I went to college at a big public university and originally majored in physics. That convinced me of real science REAL quick and I started reading about some stuff that I already should've known.

Yep, we imagine physics would pretty much do it. A.B. also confirmed that, as we've seen in our textbooks, the Great Awakenings and various other waves of evangelistic fervor were pretty much the most important events in making America the great land that it is today.

And that's it for the current crop of communications from Survivors of Christianist Education -- if you have a memory of fundamentalist education that you want to send along, or any old Christian textbooks you want to donate to the Dok Zoom Library of Shame, or especially any examples of publications from Accelerated Christian Education, drop us a note at doktorzoom at wonkette dot com. Next week, back to our history books, where we will learn that Hitler came to power because European Christians had strayed from the Bible, and the American war machine was an example of the free market at work.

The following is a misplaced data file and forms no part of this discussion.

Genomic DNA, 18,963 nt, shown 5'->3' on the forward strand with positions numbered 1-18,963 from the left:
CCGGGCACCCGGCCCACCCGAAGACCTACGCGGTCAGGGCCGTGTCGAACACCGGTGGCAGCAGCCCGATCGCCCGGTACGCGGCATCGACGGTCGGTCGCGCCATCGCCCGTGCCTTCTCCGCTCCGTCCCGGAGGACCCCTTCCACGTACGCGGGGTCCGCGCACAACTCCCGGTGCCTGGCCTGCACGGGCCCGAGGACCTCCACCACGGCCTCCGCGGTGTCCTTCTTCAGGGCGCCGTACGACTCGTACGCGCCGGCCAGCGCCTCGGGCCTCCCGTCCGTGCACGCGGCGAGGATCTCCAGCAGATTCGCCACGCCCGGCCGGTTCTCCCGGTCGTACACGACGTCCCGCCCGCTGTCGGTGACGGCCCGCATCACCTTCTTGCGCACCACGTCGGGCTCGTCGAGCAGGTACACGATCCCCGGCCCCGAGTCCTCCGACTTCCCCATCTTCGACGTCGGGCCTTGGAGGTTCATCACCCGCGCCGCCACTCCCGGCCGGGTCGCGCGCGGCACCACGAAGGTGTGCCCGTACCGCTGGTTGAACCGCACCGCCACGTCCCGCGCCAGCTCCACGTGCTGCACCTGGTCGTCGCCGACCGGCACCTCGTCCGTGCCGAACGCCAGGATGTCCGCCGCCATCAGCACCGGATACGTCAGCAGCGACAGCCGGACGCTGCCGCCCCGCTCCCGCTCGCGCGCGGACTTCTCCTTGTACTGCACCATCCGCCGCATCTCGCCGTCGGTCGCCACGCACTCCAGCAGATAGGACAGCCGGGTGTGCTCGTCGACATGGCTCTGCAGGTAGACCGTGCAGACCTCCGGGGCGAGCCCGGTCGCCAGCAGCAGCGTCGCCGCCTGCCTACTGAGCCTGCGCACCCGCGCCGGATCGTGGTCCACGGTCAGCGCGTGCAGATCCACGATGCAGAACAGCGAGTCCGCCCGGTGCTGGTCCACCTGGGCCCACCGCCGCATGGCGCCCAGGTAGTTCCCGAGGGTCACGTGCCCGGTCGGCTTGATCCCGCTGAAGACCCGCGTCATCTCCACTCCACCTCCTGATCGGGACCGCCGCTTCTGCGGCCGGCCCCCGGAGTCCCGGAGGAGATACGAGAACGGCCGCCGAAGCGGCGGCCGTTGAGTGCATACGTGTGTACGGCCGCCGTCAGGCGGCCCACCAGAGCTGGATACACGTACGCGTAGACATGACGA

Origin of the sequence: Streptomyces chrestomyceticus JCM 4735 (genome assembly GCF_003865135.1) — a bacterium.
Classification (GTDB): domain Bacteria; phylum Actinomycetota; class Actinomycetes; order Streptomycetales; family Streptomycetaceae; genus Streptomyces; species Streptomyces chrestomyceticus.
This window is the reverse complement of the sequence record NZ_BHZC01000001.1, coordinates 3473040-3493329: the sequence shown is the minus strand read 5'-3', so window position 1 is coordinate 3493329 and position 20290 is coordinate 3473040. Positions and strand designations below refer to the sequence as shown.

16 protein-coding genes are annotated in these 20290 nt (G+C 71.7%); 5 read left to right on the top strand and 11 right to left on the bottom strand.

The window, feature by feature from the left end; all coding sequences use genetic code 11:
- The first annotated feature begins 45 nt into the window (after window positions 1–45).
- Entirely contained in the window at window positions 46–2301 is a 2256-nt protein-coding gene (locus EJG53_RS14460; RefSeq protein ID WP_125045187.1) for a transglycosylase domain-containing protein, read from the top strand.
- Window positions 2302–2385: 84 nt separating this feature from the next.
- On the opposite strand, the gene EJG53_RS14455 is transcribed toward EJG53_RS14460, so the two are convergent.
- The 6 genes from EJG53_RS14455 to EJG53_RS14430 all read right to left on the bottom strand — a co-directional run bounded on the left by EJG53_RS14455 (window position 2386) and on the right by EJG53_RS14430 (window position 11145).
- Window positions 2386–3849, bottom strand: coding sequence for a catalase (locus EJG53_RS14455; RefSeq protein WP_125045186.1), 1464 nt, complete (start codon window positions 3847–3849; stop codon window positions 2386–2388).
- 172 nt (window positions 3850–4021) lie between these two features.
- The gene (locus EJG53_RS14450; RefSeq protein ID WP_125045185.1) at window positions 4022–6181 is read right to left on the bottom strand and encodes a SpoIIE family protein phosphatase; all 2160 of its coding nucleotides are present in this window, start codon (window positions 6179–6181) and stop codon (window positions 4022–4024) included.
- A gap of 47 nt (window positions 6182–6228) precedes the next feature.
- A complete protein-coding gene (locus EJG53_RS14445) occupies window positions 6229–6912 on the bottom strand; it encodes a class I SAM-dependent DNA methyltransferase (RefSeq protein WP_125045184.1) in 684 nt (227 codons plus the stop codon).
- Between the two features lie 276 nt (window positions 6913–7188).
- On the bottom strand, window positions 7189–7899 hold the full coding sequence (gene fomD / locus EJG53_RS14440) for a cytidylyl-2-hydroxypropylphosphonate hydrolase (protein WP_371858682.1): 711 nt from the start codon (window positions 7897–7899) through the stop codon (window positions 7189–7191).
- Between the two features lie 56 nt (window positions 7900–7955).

Follow Doktor Zoom on Twitter. He attends the Church of Minchin.

Doktor Zoom

Doktor Zoom's real name is Marty Kelley, and he lives in the wilds of Boise, Idaho. He is not a medical doctor, but does have a real PhD in Rhetoric. You should definitely donate some money to this little mommyblog where he has finally found acceptance and cat pictures. He is on maternity leave until 2033. Here is his Twitter, also. His quest to avoid prolixity is not going so great.